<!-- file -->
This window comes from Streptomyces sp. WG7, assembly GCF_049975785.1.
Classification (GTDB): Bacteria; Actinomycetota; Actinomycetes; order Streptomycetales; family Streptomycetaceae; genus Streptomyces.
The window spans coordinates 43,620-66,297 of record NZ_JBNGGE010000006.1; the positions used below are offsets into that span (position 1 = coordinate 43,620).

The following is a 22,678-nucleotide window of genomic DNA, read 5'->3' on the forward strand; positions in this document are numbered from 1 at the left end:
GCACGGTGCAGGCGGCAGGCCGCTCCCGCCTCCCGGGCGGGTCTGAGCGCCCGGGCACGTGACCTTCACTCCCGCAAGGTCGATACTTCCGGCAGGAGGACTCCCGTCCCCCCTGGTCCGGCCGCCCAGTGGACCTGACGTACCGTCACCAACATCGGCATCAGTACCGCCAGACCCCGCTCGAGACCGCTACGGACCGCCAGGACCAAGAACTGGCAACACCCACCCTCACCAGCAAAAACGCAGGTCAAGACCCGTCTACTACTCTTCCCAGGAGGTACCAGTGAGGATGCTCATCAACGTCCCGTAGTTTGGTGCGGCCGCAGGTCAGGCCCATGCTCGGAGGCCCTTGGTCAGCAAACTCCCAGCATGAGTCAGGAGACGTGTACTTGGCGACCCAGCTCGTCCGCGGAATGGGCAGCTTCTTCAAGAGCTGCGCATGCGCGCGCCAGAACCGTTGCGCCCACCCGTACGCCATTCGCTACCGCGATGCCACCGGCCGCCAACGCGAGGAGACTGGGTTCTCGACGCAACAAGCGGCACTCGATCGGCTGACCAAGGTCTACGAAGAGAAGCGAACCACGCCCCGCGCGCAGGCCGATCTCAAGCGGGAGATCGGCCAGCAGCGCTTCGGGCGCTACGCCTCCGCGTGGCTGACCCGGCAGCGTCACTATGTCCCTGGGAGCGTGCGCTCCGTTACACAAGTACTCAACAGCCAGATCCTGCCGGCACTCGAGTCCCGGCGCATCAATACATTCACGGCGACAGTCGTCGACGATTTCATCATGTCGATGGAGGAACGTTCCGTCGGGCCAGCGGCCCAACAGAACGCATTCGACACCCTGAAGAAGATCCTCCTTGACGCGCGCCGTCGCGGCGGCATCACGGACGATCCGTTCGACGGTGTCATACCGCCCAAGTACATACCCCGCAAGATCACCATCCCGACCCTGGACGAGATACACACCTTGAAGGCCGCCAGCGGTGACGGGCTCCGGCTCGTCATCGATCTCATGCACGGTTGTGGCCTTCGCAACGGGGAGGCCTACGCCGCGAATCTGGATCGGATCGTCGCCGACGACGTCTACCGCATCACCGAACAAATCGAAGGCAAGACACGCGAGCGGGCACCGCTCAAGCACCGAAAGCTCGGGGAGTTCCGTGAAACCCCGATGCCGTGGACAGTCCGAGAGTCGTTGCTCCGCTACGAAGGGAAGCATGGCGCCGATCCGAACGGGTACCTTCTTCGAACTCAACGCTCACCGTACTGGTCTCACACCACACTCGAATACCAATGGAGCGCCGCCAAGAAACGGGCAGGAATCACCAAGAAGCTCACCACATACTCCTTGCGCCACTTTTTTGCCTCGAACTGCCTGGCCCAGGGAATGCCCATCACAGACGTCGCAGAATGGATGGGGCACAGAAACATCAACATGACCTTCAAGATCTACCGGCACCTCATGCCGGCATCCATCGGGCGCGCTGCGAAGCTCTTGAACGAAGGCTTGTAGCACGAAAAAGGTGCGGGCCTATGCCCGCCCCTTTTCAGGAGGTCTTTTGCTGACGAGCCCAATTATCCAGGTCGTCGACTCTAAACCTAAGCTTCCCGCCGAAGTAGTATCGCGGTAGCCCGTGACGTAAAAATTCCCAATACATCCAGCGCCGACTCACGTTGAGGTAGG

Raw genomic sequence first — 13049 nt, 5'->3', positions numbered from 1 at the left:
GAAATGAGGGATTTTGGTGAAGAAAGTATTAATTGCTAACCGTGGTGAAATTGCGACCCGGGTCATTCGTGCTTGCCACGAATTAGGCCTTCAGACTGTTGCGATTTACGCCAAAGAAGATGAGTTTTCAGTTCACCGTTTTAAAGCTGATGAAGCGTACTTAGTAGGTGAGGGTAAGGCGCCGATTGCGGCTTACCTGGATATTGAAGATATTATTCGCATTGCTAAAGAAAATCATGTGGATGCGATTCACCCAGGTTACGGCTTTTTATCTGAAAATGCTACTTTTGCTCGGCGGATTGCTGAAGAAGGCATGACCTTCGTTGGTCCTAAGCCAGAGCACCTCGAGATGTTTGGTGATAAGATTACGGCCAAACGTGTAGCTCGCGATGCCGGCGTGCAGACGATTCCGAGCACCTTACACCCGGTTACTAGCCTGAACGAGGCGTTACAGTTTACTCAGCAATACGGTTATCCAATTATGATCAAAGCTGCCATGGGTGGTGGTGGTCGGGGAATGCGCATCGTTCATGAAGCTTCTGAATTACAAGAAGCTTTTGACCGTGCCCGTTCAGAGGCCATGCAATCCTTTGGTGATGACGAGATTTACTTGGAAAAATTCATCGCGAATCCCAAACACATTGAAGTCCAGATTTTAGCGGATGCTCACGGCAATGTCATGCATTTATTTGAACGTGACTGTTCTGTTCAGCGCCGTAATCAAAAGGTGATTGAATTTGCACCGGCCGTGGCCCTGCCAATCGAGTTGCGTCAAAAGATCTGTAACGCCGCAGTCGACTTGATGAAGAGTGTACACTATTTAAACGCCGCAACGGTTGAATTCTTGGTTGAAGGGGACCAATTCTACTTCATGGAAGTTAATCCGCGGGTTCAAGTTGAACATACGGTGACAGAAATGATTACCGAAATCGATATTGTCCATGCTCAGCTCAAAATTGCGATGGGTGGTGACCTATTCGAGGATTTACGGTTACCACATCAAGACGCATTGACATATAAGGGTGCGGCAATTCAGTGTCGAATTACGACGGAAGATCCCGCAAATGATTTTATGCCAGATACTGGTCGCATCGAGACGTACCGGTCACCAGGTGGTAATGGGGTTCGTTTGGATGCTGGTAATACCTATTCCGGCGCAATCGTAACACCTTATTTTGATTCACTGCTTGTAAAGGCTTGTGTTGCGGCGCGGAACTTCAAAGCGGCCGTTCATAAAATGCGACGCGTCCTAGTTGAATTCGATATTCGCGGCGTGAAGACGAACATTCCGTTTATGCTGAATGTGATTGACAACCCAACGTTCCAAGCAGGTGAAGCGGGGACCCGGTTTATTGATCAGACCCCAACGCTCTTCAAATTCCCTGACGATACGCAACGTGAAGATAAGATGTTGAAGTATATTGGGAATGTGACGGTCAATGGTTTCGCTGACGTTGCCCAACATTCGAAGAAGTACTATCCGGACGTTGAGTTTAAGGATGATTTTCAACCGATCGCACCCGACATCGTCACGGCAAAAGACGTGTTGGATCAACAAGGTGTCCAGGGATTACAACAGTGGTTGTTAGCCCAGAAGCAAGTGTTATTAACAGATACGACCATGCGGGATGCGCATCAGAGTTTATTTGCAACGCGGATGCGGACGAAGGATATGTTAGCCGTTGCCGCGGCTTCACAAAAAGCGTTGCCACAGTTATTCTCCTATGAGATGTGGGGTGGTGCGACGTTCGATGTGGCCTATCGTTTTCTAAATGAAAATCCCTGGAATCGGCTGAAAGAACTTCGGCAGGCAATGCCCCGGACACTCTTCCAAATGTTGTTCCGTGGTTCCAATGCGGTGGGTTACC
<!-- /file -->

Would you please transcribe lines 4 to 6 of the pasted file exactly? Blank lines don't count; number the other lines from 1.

The following is a 22,678-nucleotide window of genomic DNA, read 5'->3' on the forward strand; positions in this document are numbered from 1 at the left end:
GCACGGTGCAGGCGGCAGGCCGCTCCCGCCTCCCGGGCGGGTCTGAGCGCCCGGGCACGTGACCTTCACTCCCGCAAGGTCGATACTTCCGGCAGGAGGACTCCCGTCCCCCCTGGTCCGGCCGCCCAGTGGACCTGACGTACCGTCACCAACATCGGCATCAGTACCGCCAGACCCCGCTCGAGACCGCTACGGACCGCCAGGACCAAGAACTGGCAACACCCACCCTCACCAGCAAAAACGCAGGTCAAGACCCGTCTACTACTCTTCCCAGGAGGTACCAGTGAGGATGCTCATCAACGTCCCGTAGTTTGGTGCGGCCGCAGGTCAGGCCCATGCTCGGAGGCCCTTGGTCAGCAAACTCCCAGCATGAGTCAGGAGACGTGTACTTGGCGACCCAGCTCGTCCGCGGAATGGGCAGCTTCTTCAAGAGCTGCGCATGCGCGCGCCAGAACCGTTGCGCCCACCCGTACGCCATTCGCTACCGCGATGCCACCGGCCGCCAACGCGAGGAGACTGGGTTCTCGACGCAACAAGCGGCACTCGATCGGCTGACCAAGGTCTACGAAGAGAAGCGAACCACGCCCCGCGCGCAGGCCGATCTCAAGCGGGAGATCGGCCAGCAGCGCTTCGGGCGCTACGCCTCCGCGTGGCTGACCCGGCAGCGTCACTATGTCCCTGGGAGCGTGCGCTCCGTTACACAAGTACTCAACAGCCAGATCCTGCCGGCACTCGAGTCCCGGCGCATCAATACATTCACGGCGACAGTCGTCGACGATTTCATCATGTCGATGGAGGAACGTTCCGTCGGGCCAGCGGCCCAACAGAACGCATTCGACACCCTGAAGAAGATCCTCCTTGACGCGCGCCGTCGCGGCGGCATCACGGACGATCCGTTCGACGGTGTCATACCGCCCAAGTACATACCCCGCAAGATCACCATCCCGACCCTGGACGAGATACACACCTTGAAGGCCGCCAGCGGTGACGGGCTCCGGCTCGTCATCGATCTCATGCACGGTTGTGGCCTTCGCAACGGGGAGGCCTACGCCGCGAATCTGGATCGGATCGTCGCCGACGACGTCTACCGCATCACCGAACAAATCGAAGGCAAGACACGCGAGCGGGCACCGCTCAAGCACCGAAAGCTCGGGGAGTTCCGTGAAACCCCGATGCCGTGGACAGTCCGAGAGTCGTTGCTCCGCTACGAAGGGAAGCATGGCGCCGATCCGAACGGGTACCTTCTTCGAACTCAACGCTCACCGTACTGGTCTCACACCACACTCGAATACCAATGGAGCGCCGCCAAGAAACGGGCAGGAATCACCAAGAAGCTCACCACATACTCCTTGCGCCACTTTTTTGCCTCGAACTGCCTGGCCCAGGGAATGCCCATCACAGACGTCGCAGAATGGATGGGGCACAGAAACATCAACATGACCTTCAAGATCTACCGGCACCTCATGCCGGCATCCATCGGGCGCGCTGCGAAGCTCTTGAACGAAGGCTTGTAGCACGAAAAAGGTGCGGGCCTATGCCCGCCCCTTTTCAGGAGGTCTTTTGCTGACGAGCCCAATTATCCAGGTCGTCGACTCTAAACCTAAGCTTCCCGCCGAAGTAGTATCGCGGTAGCCCGTGACGTAAAAATTCCCAATACATCCAGCGCCGACTCACGTTGAGGTAGG

Raw genomic sequence first — 13049 nt, 5'->3', positions numbered from 1 at the left: